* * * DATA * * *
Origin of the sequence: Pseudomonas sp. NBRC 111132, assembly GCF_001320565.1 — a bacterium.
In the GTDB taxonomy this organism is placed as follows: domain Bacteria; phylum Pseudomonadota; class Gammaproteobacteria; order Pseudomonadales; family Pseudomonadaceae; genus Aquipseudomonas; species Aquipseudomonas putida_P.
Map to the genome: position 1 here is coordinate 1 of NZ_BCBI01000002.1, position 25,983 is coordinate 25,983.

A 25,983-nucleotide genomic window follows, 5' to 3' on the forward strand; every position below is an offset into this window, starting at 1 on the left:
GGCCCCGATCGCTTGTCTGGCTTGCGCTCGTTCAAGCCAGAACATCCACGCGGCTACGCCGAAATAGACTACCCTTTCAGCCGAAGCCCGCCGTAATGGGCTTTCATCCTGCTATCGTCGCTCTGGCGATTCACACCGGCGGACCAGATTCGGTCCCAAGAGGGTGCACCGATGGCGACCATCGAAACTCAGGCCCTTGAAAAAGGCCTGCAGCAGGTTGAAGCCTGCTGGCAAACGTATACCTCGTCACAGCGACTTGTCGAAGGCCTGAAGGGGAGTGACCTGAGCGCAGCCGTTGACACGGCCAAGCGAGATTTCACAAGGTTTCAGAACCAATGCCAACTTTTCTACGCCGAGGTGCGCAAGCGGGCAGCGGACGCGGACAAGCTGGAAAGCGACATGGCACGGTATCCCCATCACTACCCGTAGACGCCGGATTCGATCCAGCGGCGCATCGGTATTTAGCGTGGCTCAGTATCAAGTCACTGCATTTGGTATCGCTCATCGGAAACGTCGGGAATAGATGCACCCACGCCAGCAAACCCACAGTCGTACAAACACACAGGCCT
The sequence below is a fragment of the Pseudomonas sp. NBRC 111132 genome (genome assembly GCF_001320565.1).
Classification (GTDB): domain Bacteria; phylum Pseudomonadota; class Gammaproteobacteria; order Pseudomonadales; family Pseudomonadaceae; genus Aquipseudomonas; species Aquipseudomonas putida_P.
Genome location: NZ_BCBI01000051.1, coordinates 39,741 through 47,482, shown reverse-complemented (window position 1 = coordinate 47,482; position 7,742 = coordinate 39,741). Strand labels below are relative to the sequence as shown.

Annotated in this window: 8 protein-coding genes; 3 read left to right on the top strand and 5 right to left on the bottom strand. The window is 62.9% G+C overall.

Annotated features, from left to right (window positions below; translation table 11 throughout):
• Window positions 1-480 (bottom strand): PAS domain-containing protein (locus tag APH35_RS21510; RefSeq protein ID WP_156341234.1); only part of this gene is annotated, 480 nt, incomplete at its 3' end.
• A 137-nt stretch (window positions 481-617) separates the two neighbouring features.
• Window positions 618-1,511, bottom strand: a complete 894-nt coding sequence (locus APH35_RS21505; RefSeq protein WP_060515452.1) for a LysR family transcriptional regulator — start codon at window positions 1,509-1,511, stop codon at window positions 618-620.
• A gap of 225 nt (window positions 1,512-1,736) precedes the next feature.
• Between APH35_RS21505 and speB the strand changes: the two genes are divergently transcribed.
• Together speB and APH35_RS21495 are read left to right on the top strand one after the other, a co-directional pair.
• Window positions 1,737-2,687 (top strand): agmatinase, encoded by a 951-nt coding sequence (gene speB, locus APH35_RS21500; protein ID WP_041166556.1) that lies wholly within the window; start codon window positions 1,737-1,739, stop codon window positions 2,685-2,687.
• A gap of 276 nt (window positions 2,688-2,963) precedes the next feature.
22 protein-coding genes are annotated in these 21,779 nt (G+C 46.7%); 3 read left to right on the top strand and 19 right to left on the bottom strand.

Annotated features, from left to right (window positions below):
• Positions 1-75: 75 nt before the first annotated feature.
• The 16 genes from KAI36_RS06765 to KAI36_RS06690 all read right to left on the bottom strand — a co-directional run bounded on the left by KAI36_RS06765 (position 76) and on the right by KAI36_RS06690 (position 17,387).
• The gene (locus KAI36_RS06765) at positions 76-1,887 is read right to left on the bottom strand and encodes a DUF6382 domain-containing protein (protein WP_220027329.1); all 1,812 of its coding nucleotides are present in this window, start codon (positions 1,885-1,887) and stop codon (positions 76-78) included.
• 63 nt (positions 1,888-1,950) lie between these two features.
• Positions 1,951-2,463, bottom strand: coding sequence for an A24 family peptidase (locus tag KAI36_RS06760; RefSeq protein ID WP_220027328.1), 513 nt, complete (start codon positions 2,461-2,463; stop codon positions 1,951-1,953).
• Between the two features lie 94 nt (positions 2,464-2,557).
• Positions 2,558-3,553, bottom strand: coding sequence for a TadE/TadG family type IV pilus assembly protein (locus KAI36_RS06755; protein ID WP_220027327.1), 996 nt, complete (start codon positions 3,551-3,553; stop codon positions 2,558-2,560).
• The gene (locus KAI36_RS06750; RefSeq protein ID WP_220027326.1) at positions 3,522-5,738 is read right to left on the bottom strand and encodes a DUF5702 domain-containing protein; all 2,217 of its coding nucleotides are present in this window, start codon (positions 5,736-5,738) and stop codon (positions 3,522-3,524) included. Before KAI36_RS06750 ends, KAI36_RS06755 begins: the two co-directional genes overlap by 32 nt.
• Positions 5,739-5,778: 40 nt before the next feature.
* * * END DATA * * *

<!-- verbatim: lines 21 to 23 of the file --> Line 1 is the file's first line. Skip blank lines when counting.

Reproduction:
• Positions 1-75: 75 nt before the first annotated feature.
• The 16 genes from KAI36_RS06765 to KAI36_RS06690 all read right to left on the bottom strand — a co-directional run bounded on the left by KAI36_RS06765 (position 76) and on the right by KAI36_RS06690 (position 17,387).
• The gene (locus KAI36_RS06765) at positions 76-1,887 is read right to left on the bottom strand and encodes a DUF6382 domain-containing protein (protein WP_220027329.1); all 1,812 of its coding nucleotides are present in this window, start codon (positions 1,885-1,887) and stop codon (positions 76-78) included.